The concession of just one try in the last 160 minutes of rugby speaks volumes for the work Les Kiss has put in since France. Yet, there are still a few alarm bells ringing. Ireland continue to concede an unacceptably high number of penalties and, with a kicker like Parks around, that could prove expensive.
It also strikes me that, despite the efficiency of our defence, we've been sailing a little close to the wind without receiving any yellow cards. Ordinarily, the concession of 16 penalties in a single game comes with the accompaniment of at least one yellow and Lee Byrne's time in the sin-bin last weekend showed us just how costly a yellow can be.
Oddly, we again kicked the ball to touch quite a lot against Wales, giving them 18 line-outs to our 10. True, we did superbly to steal six of their throws, but I'm not sure that's an option against the Scots. Their line-out doesn't look like one that will be so easily disrupted.
My view is that high line-out and penalty counts against us will merely give Scotland an abundance of quality possession, field position and possibly points.
Not good news for our Triple Crown ambitions. Bear in mind too that the Scots are surely due the rub of the green at some point.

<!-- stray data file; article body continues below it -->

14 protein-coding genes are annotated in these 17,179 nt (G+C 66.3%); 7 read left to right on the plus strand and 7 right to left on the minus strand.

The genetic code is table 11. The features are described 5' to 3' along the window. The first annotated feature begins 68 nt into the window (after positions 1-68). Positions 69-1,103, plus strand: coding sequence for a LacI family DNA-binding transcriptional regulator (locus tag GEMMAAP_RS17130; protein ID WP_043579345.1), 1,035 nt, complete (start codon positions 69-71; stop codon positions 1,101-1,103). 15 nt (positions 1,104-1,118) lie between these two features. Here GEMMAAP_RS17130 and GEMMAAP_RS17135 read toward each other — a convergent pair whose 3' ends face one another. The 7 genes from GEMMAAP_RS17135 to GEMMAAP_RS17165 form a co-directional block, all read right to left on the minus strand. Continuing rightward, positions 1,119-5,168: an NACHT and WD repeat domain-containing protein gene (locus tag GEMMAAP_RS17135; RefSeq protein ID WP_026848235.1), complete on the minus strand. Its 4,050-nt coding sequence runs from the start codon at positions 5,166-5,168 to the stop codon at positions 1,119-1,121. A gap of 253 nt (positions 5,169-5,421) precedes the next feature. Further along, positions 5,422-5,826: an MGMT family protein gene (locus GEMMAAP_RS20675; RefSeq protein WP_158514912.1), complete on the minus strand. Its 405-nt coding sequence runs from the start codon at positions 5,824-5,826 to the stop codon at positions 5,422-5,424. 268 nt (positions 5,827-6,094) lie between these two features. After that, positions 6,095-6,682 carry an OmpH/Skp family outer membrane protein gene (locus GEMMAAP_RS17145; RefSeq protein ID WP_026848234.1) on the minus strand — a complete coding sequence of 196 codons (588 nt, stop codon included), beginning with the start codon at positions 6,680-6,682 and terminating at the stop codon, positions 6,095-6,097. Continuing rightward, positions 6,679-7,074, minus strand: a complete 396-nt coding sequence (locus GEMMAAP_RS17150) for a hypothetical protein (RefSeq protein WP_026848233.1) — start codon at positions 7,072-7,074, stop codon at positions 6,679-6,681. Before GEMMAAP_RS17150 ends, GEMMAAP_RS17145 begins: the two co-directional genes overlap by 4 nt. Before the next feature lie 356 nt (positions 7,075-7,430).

On another note, my sympathy lies with the players over the IRB's decision to introduce a new interpretation to the tackle law mid-season. Everybody accepts that, as the governing body, it is their job to endlessly seek improvement in rugby as a spectacle. But having seen the controversial ELVs backfire, including the ones that were retained into law, the latest tinkering is a concern.
It's not the first time that changes to the interpretation of the laws have been introduced, but it is the first time I can remember it happening mid-season, not to mention mid-tournament.
This may go some way to explaining Ireland's sudden drop off in discipline, but with another southern hemisphere referee today, the situation will not change so Ireland need to adapt. And they need to do it quickly.
I expect them to win a tough contest today and secure that fifth Triple Crown in seven seasons. And I trust they will get the credit they deserve, because we should cherish the good times while we have them.
Remember what happened the Celtic Tiger.